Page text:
Giving a child into the care of the Foundling Hospital was not necessarily a permanent decision. If a child’s parents changed their minds or their circumstances, they had the opportunity to claim their child back.

In the mid- and late-18th century, several systems were in place to confirm the child’s identity. Claimants filled in a form stating their name, relationship to the child, and the child’s date of admission. They gave a description of the clothes the child was wearing at that time, and any physical marks on the body. This information was compared with the original billet, where these details had been recorded. From 1759, a receipt was given out when a child was admitted to the Foundling Hospital, to ‘be produced if the Child should at any Time be claimed’. Similarly, if the parent had left a token or note with the child, they could describe this or produce another part of it (e.g., a matching piece of fabric or the corresponding item of a pair).

From 1768 onwards, the system for admitting a child into the Hospital changed. Parents had to ‘petition’ the Hospital to request admission for their child. These petitions were investigated before the petitioner could bring the child to the Hospital. The letters and reports drawn up in this process could be used later to confirm the identity of a claimed child, and so the use of tokens became less common and the billet system eventually ended in 1814. In the 19th century, mothers could reclaim their children by writing to the Hospital with information about the child and a justification for their claim.

Having submitted their claim, the claimant might learn that the child had died in the intervening years. If the child was found to be living, the Foundling Hospital would investigate the claimant’s situation and finances, just as it investigated petitions for the admission of a child. The Hospital would reject claims if the claimant was deemed unsuitable or unable to look after the child, as happened to Mary Brown, mother of Catherine Dunk.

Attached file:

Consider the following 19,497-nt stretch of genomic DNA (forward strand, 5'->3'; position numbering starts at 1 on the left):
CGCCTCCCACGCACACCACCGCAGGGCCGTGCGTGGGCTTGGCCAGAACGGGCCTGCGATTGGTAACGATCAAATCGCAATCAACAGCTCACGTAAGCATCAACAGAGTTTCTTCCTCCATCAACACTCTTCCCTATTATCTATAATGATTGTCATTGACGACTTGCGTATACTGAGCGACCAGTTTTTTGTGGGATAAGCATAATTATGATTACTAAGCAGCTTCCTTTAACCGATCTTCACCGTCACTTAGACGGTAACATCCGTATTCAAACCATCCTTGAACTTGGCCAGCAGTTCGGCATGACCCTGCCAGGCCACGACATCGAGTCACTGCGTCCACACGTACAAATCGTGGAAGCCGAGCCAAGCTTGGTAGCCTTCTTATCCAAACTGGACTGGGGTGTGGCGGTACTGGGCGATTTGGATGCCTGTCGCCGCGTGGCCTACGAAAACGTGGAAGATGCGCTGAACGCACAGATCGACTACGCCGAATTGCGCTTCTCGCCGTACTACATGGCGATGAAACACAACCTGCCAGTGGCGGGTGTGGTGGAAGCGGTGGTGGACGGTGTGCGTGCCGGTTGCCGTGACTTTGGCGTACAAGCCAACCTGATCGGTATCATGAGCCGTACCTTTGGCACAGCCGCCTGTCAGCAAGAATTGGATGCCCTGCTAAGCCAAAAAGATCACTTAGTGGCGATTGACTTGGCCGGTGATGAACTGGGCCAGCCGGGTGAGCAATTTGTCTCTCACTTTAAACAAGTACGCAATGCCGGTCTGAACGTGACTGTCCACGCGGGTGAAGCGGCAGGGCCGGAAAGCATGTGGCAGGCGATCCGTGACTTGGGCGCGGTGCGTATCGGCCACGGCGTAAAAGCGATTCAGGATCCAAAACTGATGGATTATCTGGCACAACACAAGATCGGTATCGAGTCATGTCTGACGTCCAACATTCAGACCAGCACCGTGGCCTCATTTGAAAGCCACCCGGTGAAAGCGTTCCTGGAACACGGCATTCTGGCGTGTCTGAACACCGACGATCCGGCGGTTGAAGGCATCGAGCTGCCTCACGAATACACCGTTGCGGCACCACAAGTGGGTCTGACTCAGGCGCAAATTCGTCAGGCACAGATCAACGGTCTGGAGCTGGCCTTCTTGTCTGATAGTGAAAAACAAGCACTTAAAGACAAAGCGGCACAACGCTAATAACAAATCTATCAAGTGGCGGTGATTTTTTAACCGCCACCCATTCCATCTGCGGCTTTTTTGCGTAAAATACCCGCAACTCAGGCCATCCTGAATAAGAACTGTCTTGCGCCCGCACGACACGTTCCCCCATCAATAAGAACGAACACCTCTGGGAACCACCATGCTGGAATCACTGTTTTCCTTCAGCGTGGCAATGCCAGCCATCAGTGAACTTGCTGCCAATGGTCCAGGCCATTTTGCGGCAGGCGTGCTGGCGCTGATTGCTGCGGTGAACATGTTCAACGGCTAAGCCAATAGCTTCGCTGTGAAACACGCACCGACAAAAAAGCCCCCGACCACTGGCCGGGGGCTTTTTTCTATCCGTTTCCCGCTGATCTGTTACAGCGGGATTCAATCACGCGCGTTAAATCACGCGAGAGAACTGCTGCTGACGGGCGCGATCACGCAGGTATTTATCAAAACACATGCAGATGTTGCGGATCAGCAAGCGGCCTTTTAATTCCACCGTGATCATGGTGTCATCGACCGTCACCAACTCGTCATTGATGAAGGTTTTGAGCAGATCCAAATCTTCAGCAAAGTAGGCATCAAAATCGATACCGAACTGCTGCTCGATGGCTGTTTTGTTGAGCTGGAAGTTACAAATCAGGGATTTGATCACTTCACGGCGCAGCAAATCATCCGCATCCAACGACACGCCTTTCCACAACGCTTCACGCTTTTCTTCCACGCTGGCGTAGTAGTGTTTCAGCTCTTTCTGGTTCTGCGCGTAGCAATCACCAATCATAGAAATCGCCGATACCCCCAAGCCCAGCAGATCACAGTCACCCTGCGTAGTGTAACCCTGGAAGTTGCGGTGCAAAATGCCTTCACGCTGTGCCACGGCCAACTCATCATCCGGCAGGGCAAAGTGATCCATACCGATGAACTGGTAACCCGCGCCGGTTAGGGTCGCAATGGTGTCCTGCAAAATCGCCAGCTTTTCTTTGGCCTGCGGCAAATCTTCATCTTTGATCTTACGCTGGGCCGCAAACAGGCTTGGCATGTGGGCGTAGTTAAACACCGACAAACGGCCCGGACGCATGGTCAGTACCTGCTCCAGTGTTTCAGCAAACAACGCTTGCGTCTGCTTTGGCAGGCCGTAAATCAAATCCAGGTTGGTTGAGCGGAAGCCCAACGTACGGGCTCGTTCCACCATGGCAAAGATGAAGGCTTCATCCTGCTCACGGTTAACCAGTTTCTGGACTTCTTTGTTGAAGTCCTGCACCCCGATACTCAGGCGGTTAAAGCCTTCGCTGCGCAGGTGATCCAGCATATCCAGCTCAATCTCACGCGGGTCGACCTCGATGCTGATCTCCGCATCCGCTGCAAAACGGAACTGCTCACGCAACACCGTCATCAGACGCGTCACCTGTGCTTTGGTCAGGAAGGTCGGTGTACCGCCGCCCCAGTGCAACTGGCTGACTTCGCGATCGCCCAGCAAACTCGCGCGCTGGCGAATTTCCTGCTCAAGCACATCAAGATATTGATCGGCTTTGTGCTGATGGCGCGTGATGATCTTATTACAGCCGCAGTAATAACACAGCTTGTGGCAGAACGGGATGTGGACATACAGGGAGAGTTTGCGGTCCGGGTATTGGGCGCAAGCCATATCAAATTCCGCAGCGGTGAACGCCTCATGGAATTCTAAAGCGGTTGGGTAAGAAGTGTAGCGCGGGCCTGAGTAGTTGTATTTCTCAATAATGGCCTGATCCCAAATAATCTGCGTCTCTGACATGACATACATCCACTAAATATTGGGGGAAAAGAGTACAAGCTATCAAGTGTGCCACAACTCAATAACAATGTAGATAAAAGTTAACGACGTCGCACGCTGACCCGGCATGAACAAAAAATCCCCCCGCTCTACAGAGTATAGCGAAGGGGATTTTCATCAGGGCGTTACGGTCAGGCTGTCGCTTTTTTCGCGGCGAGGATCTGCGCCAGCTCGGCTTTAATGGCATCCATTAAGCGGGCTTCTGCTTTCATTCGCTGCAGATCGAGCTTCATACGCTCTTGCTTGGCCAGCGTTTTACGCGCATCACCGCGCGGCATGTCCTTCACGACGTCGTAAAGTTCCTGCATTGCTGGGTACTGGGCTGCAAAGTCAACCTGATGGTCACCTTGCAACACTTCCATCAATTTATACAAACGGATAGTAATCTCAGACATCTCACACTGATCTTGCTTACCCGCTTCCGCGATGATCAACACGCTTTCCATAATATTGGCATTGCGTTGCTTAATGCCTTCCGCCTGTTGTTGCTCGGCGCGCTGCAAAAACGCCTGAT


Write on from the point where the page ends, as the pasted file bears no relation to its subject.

Only around 3% of the 27,000 children admitted by the Foundling Hospital were ever reclaimed. Some mothers may have died in childbirth, or from poverty and disease in the intervening years. Many others simply could not afford another mouth to feed. The women who gave up their babies to the Foundling Hospital were almost always poor, unmarried, and facing overwhelming social stigma surrounding illegitimate children. These same factors prevented them from reclaiming their child. It would take a drastic change in circumstances to enable them to do so. Marriage was one way to achieve this, but then it was highly unlikely that their husbands would consider taking in an illegitimate child, as Mary Meadmore’s step-father did.

Until 1764, parents also had to pay a fee upon making their claim, even if the child in question had died. The fee, which reimbursed the Foundling Hospital for the cost of the child’s care, accumulated the longer the child stayed at the Hospital, making it almost impossible for parents to save enough to make a claim. This was such a significant barrier that more children were claimed in 1764 alone – after the fee was abolished – than had been claimed since the Hospital first admitted children in 1741.

If the Hospital approved a claim, parent and child would be reunited. Most children were reclaimed before the age of six, and therefore, many were retrieved from the county nurse who was looking after them. For older children who had already been apprenticed, the Hospital negotiated with their master to have them returned.

Here are the stories of some Foundlings who were reclaimed:

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